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If you follow meta.stackexchange (meta.SE), you'll have seen the huge number of posts about the new Code of Conduct (CoC), about Monica Cellio being removed as a moderator from multiple sites, about many other moderators resigning in protest, and about inclusiveness and pronouns.  This post is a summary of what's going on and will be followed by another post about what impact it has had or might have on ServerFault.

This post by Monica is probably the best place to start:

https://judaism.meta.stackexchange.com/questions/5193/stack-overflow-inc-sinat-chinam-and-the-goat-for-azazel

Monica is widely considered to be an excellent moderator and community builder; someone who communicates well and is helpful and inclusive.  Her removal led to a flurry of resignation by other moderators who think that there was no valid reason for her removal and that the way it was done was appalling.

Here's a summary of all the resignations, with links to most of the individual posts each moderator made explaining their reasons:

Firing mods and forced relicensing: is Stack Exchange still interested in cooperating with the community?

When it comes to information posts, the SE Q&A format isn't ideal, so if you want to get the full picture, you'll have to follow a lot of the links, expand the comments and read them, etc.

This post that is an attempt to put together a neutral summary of everything, but again, you need to do some work following links, reading answers and comments:

Summing up the main issues (The Story So Far)

Monica's own summary of events is much easier to read, and I can vouch for it being unbiased.  She mentions discussions in chat that seem to have led up to her removal, and I went back and found and read the relevant transcripts and I think her summary is fair and accurate:

https://cellio.dreamwidth.org/2019/10/05/stack-overflow-fiasco-timeline.html

In that post, Monica refers to The Teacher's Lounge (TL), an SE chat room for moderators and to the "Stack Moderators Questions" Teams site on SO (Teams sites are essentially private versions of SO that companies can pay for).  Only moderators and staff have access to the TL chat and the Moderator Teams site, so I'm not going to bother including links to them here.

The first public reaction from Stack Overflow (the company, not the site - SO Inc) was this post:

An Update to our Community and an Apology

As can be seen from the answers and by the fact that it's the most downvoted post on meta.SE ever, that was a terrible non-apology.    A few days later, the CTO of SO Inc. posted a better apology, but again, the answers make it clear that it wasn't enough to resolve all the problems people had with the whole sequence of events:

An apology to our community, and next steps

From here, it gets harder to follow because not that much is happening.  As you can see from Monica's posts, she was contacted by the CTO, but wasn't satisfied with the response and there hasn't been much followup.

Many of the moderators worked together to draft an open letter to SO Inc. expressing their grave concern about what happened, what led up to it, and suggestions for moving forward.  Here is the meta.SE post announcing the letter:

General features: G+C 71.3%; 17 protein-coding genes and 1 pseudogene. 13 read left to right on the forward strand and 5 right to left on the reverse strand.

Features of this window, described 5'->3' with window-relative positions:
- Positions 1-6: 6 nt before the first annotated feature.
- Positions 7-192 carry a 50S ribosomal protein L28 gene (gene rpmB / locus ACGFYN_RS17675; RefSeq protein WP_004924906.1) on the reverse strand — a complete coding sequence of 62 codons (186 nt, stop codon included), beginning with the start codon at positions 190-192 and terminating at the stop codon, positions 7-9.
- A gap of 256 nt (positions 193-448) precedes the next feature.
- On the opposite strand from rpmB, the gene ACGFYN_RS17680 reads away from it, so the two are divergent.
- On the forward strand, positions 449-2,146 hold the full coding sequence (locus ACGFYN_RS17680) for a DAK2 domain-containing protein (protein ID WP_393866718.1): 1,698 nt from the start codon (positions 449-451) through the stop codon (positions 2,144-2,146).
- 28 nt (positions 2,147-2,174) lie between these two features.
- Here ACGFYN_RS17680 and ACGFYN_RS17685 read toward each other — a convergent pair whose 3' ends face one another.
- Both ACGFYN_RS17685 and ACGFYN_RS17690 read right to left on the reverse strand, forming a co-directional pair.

Dear Stack Exchange: a statement and a letter from your moderators

And here is the actual letter, hosted externally:

https://dearstackexchange.com/

A few days after that, SO Inc. released a new version of the Code of Conduct that all users are expected to follow.  This was announced in a blog post with a follow-up post on meta.SE of an official FAQ about gender pronouns and the new CoC:

https://stackoverflow.blog/2019/10/10/iterating-on-inclusion/

https://meta.stackexchange.com/questions/334900/official-faq-on-gender-pronouns-and-code-of-conduct-changes

You'll notice that the FAQ about the CoC and pronoun use is the second most downvoted post on meta.SE indicating that people are not entirely happy with it (has since been deleted).

Pronouns

The new CoC specifically mentions that when writing on SE site, everyone should avoid using incorrect pronouns and if someone requests that a certain pronoun be used, everyone should be sure to it.  Some people want to be referred to in a gender-neutral way and want the word "they" to be used instead of "he" or "she."  This usage of "singular they" sometimes sounds awkward (e.g. it can't always be dropped in as a direct replacement for he or she), but it is proper grammar.

As mentioned in Monica's timeline there were multiple discussions about the use of pronouns and one issue that Monica brought up is that she didn't like the use of singular they and preferred to "write around" it - to use other sentence structures or to refer to people by name.  She was already doing that and felt that her writing was completely respectful of other people and that avoiding singular they should be ok.  During these discussions, it was stated by SO Inc. that it was not acceptable to avoid using pronouns in some cases but not others.

Monica asked questions and presented her views in order to try to make the case that it should be ok, which led to her being removed as a moderator from the sites where she was one.  In my opinion, although Monica was adamant in saying that she wouldn't use singular they, she was respectful in everything she said to explain why she wouldn't.

This question - which includes my opinion and a range of other opinions is worth reading:

How can the prohibition on pronoun avoidance possibly be enforced?

Further reading

Nothing major has happened since I started writing this post a few days ago. If you're interested in how the situation unfolds you'll need to go to keep an eye on meta.SE and/or the company blog.

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